Feeds

Wikileaker Bradley Manning's court martial verdict expected today

Army private faces life in prison for 'aiding the enemy'

Beginner's guide to SSL certificates

A military judge will deliver her verdict on Private Bradley Manning's disclosure of secret Army documents to whistleblowing site Wikileaks later today.

Colonel Denise Lind will issue the verdict of the court martial at 1pm EDT (6pm BST) today, following two months of hearing evidence.

Manning has already pleaded guilty to ten lesser charges out of the 22 he faces, but could still go to prison for life on the remaining charges, which include aiding the enemy, transmitting defence information and violations of computer regulations.

The army analyst's defence lawyer, David Coombs, has argued that Manning was "young, naive and good-intentioned" and leaked over 250,000 classified documents to spark public debate about US military and foreign policy, after disillusionment during his deployment in Iraq in 2009.

"I believe that if the general public... had access to the information... this could spark a domestic debate as to the role of the military and foreign policy in general," Manning said in a long statement at the start of his court martial.

"I felt I accomplished something that would allow me to have a clear conscience," he added.

But the prosecution team, headed by Major Ashden Fein, has said that Manning should have known, as an intelligence analyst, that the leaked files could be used by enemy organisations like Al Qaeda, and has accused him of harming national security and endangering people's lives.

"This is a case about a soldier who systematically harvested hundreds of thousands of documents from classified databases and then dumped that information onto the internet into the hands of the enemy," Captain Joe Morrow, one of the prosecuting officers, said at the start of the court martial.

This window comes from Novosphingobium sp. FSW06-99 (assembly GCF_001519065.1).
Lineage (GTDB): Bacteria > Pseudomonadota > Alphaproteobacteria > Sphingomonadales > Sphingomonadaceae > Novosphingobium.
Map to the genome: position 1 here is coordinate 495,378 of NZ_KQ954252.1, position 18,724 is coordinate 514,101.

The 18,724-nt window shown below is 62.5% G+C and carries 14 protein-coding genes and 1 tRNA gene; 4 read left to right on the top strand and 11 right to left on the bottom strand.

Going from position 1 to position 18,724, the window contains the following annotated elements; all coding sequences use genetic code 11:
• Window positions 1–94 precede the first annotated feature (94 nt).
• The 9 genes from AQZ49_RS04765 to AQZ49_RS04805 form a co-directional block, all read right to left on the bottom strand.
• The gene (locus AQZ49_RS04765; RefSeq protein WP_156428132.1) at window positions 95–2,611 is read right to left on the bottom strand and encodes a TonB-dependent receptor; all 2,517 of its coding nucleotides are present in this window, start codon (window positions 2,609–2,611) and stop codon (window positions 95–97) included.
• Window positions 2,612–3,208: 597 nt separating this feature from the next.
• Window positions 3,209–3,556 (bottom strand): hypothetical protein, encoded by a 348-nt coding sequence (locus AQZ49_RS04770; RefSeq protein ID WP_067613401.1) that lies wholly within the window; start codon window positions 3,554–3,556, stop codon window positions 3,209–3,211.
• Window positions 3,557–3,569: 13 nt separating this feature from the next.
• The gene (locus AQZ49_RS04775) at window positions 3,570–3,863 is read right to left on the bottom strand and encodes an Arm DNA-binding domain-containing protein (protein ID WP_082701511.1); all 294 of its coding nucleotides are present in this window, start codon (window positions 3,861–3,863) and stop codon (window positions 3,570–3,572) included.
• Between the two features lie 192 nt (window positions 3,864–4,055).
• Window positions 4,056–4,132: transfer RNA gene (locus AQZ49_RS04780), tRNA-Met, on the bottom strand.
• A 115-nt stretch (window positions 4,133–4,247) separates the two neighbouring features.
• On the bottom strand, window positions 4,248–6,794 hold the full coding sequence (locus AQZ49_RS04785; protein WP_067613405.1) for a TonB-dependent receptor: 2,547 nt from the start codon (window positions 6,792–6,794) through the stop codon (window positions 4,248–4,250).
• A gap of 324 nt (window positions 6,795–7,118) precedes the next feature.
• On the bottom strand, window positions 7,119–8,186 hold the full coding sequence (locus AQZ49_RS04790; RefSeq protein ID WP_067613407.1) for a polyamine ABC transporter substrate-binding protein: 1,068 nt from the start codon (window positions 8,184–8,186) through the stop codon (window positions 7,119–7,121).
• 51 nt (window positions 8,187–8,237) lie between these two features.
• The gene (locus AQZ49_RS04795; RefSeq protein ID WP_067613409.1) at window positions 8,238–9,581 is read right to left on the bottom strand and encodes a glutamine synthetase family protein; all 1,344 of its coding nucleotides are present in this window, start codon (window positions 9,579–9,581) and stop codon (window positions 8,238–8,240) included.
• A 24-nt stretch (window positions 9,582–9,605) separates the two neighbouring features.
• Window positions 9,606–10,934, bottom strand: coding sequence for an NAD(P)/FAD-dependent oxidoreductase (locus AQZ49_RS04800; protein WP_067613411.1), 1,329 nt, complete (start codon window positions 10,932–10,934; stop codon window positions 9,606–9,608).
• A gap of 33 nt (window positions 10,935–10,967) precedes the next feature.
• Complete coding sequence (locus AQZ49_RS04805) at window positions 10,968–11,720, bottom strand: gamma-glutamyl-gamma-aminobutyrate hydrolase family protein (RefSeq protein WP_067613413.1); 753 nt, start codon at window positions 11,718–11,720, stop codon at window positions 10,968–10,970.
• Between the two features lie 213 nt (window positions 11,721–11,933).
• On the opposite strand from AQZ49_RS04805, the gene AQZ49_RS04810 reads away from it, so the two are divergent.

Manning's court martial and treatment since he was arrested have sparked controversy and his actions have divided opinion. While nearly 100,000 people have signed a petition calling for him to be awarded the Nobel Peace Prize, the US government insists that releasing the classified documents could have put the lives of Americans, foreign intelligence and diplomatic sources at risk. ®

Remote control for virtualized desktops

More from The Register

next story
You really need to do some tech support for Aunty Agnes
Free anti-virus software, expires, stops updating and p0wns the world
Regin: The super-spyware the security industry has been silent about
NSA fingered as likely source of complex malware family
You stupid BRICK! PCs running Avast AV can't handle Windows fixes
Fix issued, fingers pointed, forums in flames
Privacy bods offer GOV SPY VICTIMS a FREE SPYWARE SNIFFER
Looks for gov malware that evades most antivirus
Patch NOW! Microsoft slings emergency bug fix at Windows admins
Vulnerability promotes lusers to domain overlords ... oops
HACKERS can DELETE SURVEILLANCE DVRS remotely – report
Hikvision devices wide open to hacking, claim securobods
prev story

Whitepapers

Why and how to choose the right cloud vendor
The benefits of cloud-based storage in your processes. Eliminate onsite, disk-based backup and archiving in favor of cloud-based data protection.
Getting started with customer-focused identity management
Learn why identity is a fundamental requirement to digital growth, and how without it there is no way to identify and engage customers in a meaningful way.
Go beyond APM with real-time IT operations analytics
How IT operations teams can harness the wealth of wire data already flowing through their environment for real-time operational intelligence.
Why CIOs should rethink endpoint data protection in the age of mobility
Assessing trends in data protection, specifically with respect to mobile devices, BYOD, and remote employees.
Reg Reader Research: SaaS based Email and Office Productivity Tools
Read this Reg reader report which provides advice and guidance for SMBs towards the use of SaaS based email and Office productivity tools.